Try to Stay Indoors to Avoid Triggers
Weather conditions can play a vital role in eye allergies. A breezy day with a lot of pollen in the air can expose your eyes to allergens and trigger allergic symptoms. You should wear big sunglasses when you go out and keep the windows of your car closed when you go outside. Pollen counts are a maximum in the mid-morning and early evening. If you are indoors, close the windows and run the air conditioner to avoid pollen from entering your eyes.
Precaution to Avoid Allergens at Home
To limit your exposure to dust mites, you can use special pillow covers that keep allergens out. Wash your bedding frequently in hot water to wash off the allergens. Consider getting a new mattress if it is more than a few years old. Clean the flooring with a damp mop and replace your rugs and carpets from time to time if you have a pet. Rugs and carpets can trap and hold allergens and hence, should be replaced or washed frequently. You can also install hardwood, tiles or other flooring materials that are easy to clean rather than carpets or rugs.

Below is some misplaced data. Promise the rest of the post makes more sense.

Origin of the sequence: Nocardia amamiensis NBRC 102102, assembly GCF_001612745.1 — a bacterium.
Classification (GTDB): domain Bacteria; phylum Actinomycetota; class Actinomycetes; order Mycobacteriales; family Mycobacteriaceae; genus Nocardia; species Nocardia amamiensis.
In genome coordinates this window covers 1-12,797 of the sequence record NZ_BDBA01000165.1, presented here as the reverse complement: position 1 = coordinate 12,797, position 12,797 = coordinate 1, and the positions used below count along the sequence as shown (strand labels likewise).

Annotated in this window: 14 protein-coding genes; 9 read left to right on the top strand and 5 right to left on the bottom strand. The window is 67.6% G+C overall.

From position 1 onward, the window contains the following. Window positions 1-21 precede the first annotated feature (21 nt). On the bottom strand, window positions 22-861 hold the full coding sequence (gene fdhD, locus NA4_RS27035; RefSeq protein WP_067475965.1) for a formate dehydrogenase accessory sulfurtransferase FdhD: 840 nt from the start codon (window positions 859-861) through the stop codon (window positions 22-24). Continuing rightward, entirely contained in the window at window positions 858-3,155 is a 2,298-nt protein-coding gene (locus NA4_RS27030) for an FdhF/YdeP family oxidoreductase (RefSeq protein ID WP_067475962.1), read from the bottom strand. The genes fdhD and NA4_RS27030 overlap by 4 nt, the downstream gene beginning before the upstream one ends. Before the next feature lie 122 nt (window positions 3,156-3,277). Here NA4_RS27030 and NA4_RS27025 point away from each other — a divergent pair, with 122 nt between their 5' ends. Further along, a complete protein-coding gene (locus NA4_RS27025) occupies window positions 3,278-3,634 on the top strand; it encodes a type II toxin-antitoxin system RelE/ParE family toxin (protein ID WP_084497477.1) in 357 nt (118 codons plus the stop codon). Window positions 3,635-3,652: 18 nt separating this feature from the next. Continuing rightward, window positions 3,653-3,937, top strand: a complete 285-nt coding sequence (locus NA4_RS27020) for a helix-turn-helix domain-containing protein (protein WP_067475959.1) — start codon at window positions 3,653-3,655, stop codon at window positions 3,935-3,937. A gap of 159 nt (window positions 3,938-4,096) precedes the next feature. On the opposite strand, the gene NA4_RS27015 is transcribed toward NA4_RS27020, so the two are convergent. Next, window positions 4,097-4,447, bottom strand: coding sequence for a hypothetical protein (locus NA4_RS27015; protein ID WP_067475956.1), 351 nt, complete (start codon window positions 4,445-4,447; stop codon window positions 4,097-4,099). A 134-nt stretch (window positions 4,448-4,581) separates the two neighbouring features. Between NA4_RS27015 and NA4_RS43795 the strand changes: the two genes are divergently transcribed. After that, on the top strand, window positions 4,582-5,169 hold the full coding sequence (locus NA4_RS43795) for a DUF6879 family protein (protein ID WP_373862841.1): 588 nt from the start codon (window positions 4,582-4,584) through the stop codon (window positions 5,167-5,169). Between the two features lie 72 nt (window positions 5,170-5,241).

Moulds may grow inside the home and to avoid that keep the humidity of your house in control. If you have a basement, use a dehumidifier and ensure to clean it regularly. You can clean your kitchen and bathrooms with a bleach solution to wash off allergens.
Swollen eyes can be treated at home with the help of self-help strategies, eye drops or OTC medications. However, if the swollen eyelids are accompanied by the symptoms like extreme pain in the eye, a distorted vision that gets worse, floaters in your vision, constant feeling like something is stuck inside your eye and inability to move your eye normally, consult your doctor immediately.